For this reason, I like The Four Stages of Learning. If you don’t know them, they are:

  1. Unconscious incompetence – I don’t know that there is a language called French.
  2. Conscious incompetence – I know there is a language called French, but I don’t speak it.
  3. Conscious competence – I speak French but I have to concentrate hard to do so.
  4. Unconscious competence – I can speak French without having to think about it.

For me, the greatest value lies in being reminded that we might be at the conscious competence for some time, but that unconscious competence  is just a matter of time and practice.

The Four Stages model also serves to remind us that there is plenty we don’t know – or don’t yet know. And, as Mark Twain points out, wisdom lies in understanding how little we know.

And being wise in this sense helps us to avoid the arrogance of thinking we know it all. Simon Wardley’s Three Stage of Expertise reminds us of the foolishness of this. The Three Stages are:

  1. Beginners – I know nothing, I don’t yet know much.
  2. Hazard – I’m an expert, I know all there is to know.
  3. Expert – I know little, I know there is lots more to know.

See here for more information.

Mark Twain would, I think, like the idea of an expert as someone who knows nothing!

 

 

 

 

 

Self-confidence: what is it and how can we improve it?

Everyone experiences low self-confidence in some aspect of life or at some time. Self-confidence is certainly an issue that presents itself again and again in coaching sessions. At work in particular, from junior to senior people, the challenge of improving and sustaining self-confidence is widespread.

Let’s take a closer look at what self-confidence is. For me, it has its roots in self-esteem – the knowledge or feeling that deep down we are ok, and that we feel happy with ourselves. And it draws on self-knowledge – an understanding of who we are, how we behave and what we believe.

What are the signs of self-confidence, how do we recognise it in others? Very often we see it in their body – they are relaxed, they move easily, they stand tall and make eye contact. Self-confident people often just get on and do things, they don’t boast about their achievements or need praise – they are, as we say, calmly self-confident. They take calculated risks, they are happy to acknowledge their mistakes or short-comings, they are willing to express and stand by their views, but equally willing to listen to others. Their mood is self-determined, they tend not to overreact to others.

The opposite of self-confidence is self-doubt, destructive self-questioning, an inner voice that says ‘I can’t do that’, ‘I’m not good enough’. Some of its outward manifestations are social awkwardness, avoidance of risks, self-deprecation, and lack of eye contact.

And a word about competence. Competence is not the same as confidence – you can be good at something (competent) without feeling confident about your skills, and vice versa, you can be over confident (confident without having the competence).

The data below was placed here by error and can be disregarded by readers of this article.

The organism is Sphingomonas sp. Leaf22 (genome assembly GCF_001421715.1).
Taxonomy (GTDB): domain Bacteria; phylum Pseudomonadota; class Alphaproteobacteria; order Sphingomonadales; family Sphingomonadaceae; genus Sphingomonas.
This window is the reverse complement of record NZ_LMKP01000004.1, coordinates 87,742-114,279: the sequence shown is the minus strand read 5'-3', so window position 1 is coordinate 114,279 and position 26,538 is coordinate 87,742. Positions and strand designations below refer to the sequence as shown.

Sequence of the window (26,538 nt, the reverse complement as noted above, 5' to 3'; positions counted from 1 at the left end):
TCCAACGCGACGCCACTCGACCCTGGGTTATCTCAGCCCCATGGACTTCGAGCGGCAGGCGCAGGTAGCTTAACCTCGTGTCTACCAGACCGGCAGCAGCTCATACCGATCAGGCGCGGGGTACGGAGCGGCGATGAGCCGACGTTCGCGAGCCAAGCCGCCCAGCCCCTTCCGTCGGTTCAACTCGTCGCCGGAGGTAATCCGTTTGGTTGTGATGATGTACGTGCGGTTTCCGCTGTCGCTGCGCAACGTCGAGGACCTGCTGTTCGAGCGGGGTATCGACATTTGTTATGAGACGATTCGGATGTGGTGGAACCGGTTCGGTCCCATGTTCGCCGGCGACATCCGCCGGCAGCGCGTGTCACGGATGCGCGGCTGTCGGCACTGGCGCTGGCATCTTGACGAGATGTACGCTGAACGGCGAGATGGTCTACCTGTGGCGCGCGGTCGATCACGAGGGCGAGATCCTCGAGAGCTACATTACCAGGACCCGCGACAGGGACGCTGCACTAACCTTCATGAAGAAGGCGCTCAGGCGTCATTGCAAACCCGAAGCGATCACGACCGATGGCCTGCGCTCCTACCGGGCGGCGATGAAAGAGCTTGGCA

Self-confidence is learned, it’s nurtured, not something we are born with. Therefore, it follows that self-confidence can be developed and improved. Also, if we have confidence in one area of our lives, it doesn’t follow that we have it in all areas – even if we have high self-esteem (a deep feeling of being ok) we can still have low self-confidence is some areas.

So, how do we improve self-confidence? There are various techniques and tips, here are some.

I do a lot of presentation skills training and encounter people who find it hard to stand in front of an audience. I teach them a very simple technique that helps them feel less nervous, more relaxed and in control, and more self-confident. It’s based on the idea that low self-confidence manifests itself in the body (shaky legs, tense shoulders, nervous twitches etc.), and if you can control your body you can raise confidence and reduce nerves. I encourage people to start a presentation and regularly return to an upright standing position, with feet slightly apart, weight evenly distributed over both feet, shoulders slightly back, head up, and facing their audience. They start with their arms by their side or hands clasped in from of them, but as they speak they allow themselves to talk with their hands in a natural way.

This posture allows us to be very stable and grounded, and it feels relaxed. Remarkably, when you adopt it your brain follows your body – it realises that the body is calm, it then thinks everything must be ok, turns down the ‘panic button’ and softens the voice that is repeating ‘I’m going to fail’. There’s a sitting version of this posture, backside squarely on the seat, with hands together on the table.

Another widely practiced technique is ‘fake it till you make it’ in which you act as if you are confident in a particular situation. In doing this you experience what it feels like to be confident and start to build the habit. After a while, acting that way becomes more natural and you gain some of the self-confidence you’ve been faking.

There are many variations of this technique, including basing your behaviour, posture, voice etc., on someone who exhibits self-confidence (this is often called ‘modelling’), or simply dressing in a way that makes you feel good (makes you feel, fashionable, or important, or powerful etc.).